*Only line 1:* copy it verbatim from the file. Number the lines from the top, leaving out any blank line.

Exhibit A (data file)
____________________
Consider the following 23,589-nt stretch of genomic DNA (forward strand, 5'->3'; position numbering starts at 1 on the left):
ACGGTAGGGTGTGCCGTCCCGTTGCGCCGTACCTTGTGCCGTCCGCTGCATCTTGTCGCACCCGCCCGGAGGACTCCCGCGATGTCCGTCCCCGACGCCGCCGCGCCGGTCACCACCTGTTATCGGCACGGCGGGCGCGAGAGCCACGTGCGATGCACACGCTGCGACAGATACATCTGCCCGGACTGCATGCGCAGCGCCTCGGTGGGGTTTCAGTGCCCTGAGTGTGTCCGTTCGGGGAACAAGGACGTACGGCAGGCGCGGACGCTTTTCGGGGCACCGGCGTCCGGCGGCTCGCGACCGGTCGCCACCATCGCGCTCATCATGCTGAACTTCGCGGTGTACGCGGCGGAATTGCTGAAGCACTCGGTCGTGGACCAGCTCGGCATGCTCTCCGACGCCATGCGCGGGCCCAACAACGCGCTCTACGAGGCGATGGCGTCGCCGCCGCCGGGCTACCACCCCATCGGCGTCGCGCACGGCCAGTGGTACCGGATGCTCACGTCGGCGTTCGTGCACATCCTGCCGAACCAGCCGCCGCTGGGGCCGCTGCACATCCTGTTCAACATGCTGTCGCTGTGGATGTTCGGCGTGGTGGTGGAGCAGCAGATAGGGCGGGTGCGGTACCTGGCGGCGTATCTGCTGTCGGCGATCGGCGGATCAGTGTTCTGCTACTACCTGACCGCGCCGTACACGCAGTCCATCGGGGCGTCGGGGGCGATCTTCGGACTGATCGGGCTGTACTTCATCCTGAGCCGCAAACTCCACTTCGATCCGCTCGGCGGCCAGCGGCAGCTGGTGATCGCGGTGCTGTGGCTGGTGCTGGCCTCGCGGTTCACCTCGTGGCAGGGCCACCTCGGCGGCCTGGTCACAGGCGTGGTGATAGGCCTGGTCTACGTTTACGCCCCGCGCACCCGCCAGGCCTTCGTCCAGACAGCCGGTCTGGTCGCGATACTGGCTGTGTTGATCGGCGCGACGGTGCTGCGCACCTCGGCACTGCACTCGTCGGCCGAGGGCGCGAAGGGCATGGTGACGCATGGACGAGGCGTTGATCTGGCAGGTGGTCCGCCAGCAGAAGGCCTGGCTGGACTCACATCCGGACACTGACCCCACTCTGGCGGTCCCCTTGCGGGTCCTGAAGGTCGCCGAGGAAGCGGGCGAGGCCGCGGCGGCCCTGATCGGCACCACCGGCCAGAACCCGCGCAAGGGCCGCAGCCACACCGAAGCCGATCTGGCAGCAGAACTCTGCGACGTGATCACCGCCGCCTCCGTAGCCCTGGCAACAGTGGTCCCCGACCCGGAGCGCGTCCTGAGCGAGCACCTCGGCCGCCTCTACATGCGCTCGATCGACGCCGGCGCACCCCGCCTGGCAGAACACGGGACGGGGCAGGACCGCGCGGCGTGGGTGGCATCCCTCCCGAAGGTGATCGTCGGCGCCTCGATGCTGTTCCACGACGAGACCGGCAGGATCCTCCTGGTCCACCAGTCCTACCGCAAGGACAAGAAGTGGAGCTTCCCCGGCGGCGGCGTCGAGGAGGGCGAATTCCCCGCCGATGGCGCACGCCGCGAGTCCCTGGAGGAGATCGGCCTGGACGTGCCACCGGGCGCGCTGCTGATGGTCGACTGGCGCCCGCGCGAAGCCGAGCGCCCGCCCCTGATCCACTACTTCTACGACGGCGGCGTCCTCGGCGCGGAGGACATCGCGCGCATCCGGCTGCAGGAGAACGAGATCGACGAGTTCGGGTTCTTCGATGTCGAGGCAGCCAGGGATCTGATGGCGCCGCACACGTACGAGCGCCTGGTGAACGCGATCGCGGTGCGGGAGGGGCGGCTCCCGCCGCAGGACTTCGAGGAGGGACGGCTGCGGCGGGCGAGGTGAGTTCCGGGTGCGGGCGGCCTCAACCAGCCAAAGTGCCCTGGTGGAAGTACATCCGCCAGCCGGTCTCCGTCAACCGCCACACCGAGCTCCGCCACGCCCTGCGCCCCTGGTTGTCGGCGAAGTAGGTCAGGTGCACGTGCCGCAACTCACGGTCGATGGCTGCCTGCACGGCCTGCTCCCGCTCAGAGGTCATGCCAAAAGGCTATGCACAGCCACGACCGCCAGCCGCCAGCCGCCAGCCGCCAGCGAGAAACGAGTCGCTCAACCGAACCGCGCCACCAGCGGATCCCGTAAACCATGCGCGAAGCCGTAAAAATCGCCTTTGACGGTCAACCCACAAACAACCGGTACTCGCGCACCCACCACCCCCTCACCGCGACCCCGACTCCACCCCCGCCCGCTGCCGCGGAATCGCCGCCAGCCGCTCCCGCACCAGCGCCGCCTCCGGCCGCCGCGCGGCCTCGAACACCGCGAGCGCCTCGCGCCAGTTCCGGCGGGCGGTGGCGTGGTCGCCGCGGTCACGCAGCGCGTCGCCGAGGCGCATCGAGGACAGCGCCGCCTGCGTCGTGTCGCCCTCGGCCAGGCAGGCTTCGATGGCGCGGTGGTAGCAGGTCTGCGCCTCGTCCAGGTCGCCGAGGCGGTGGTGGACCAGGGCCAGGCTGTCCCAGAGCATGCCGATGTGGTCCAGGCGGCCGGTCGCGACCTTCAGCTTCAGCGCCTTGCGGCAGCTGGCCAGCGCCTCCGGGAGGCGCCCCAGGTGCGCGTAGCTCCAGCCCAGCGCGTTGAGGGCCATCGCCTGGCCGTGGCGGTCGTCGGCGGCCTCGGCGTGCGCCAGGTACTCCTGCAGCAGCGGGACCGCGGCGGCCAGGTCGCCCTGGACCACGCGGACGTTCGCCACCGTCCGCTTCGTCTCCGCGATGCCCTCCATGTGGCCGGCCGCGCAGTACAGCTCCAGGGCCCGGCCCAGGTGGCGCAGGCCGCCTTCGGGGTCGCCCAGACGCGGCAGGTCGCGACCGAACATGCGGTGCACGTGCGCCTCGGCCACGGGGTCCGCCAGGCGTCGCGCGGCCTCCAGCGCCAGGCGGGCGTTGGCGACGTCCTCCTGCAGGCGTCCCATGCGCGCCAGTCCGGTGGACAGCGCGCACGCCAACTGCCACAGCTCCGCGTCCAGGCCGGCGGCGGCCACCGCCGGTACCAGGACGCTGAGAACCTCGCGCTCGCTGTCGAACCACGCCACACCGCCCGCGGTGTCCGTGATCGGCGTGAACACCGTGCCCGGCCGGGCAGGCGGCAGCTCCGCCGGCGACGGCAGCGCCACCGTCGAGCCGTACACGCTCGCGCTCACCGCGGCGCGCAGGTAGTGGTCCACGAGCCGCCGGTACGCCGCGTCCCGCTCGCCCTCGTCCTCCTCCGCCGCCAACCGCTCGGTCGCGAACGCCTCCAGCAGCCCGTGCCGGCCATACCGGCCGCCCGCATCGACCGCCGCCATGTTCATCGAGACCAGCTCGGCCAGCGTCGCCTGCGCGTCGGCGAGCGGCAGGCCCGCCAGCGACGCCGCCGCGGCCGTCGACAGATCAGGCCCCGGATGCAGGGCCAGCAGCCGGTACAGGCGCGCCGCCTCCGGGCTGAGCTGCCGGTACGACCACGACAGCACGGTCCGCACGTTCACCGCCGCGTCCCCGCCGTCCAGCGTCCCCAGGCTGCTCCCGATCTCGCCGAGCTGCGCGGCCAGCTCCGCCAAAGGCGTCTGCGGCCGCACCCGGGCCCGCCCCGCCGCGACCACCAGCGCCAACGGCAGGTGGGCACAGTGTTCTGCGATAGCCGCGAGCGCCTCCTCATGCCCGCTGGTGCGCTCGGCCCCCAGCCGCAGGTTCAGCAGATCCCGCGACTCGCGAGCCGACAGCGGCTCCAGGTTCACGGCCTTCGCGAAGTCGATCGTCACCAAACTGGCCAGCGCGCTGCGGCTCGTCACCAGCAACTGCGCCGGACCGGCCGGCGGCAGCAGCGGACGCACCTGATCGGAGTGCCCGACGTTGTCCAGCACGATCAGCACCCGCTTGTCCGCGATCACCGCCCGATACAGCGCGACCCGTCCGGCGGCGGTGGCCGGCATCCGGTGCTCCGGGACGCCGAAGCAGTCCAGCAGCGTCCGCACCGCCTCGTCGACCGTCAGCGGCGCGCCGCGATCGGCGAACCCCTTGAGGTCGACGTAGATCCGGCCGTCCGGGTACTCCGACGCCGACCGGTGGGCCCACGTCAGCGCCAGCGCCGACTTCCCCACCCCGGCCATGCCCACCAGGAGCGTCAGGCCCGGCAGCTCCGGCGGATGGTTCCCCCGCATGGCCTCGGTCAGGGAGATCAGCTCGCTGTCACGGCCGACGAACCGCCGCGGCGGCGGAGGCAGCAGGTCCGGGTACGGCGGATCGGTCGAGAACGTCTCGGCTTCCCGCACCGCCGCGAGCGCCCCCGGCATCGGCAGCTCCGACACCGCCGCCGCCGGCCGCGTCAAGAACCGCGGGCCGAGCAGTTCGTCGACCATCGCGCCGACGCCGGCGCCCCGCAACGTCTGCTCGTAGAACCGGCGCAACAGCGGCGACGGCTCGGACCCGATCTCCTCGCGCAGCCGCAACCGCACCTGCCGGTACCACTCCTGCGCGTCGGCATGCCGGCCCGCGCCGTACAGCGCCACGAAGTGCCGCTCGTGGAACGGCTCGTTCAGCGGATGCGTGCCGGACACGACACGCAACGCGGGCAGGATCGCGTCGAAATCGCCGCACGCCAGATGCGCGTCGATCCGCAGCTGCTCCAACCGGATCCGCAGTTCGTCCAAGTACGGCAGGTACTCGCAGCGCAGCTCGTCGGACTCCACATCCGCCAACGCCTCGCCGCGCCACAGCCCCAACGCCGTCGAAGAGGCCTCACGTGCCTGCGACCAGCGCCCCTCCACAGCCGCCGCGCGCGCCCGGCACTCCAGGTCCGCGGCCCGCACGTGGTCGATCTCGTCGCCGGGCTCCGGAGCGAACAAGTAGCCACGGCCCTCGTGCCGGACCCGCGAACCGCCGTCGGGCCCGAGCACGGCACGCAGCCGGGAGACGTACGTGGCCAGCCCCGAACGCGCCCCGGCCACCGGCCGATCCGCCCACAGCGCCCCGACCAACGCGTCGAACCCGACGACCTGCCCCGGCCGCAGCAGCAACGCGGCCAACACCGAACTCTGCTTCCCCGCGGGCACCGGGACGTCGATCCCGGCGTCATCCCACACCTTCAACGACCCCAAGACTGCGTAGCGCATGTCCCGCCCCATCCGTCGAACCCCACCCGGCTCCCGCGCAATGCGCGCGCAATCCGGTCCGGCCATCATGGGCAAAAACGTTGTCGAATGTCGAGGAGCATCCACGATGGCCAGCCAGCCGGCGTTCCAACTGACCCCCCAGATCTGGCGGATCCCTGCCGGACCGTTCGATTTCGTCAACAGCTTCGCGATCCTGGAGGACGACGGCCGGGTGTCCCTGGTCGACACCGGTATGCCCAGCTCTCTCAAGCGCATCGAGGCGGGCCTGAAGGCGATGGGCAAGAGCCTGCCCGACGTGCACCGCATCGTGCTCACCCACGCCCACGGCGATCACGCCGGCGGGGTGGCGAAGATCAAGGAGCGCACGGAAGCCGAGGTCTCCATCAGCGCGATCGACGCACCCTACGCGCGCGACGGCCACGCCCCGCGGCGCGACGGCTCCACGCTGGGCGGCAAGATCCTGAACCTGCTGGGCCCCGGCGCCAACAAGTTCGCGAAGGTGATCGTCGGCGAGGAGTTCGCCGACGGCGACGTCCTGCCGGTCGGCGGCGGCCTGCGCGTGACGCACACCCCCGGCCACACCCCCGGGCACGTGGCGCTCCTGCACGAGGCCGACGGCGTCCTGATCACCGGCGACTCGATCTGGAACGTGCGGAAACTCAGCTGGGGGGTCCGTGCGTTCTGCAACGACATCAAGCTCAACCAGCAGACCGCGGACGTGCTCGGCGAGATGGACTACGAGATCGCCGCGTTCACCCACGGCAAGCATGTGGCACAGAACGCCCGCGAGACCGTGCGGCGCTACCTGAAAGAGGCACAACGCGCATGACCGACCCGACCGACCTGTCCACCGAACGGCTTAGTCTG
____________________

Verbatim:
Consider the following 23,589-nt stretch of genomic DNA (forward strand, 5'->3'; position numbering starts at 1 on the left):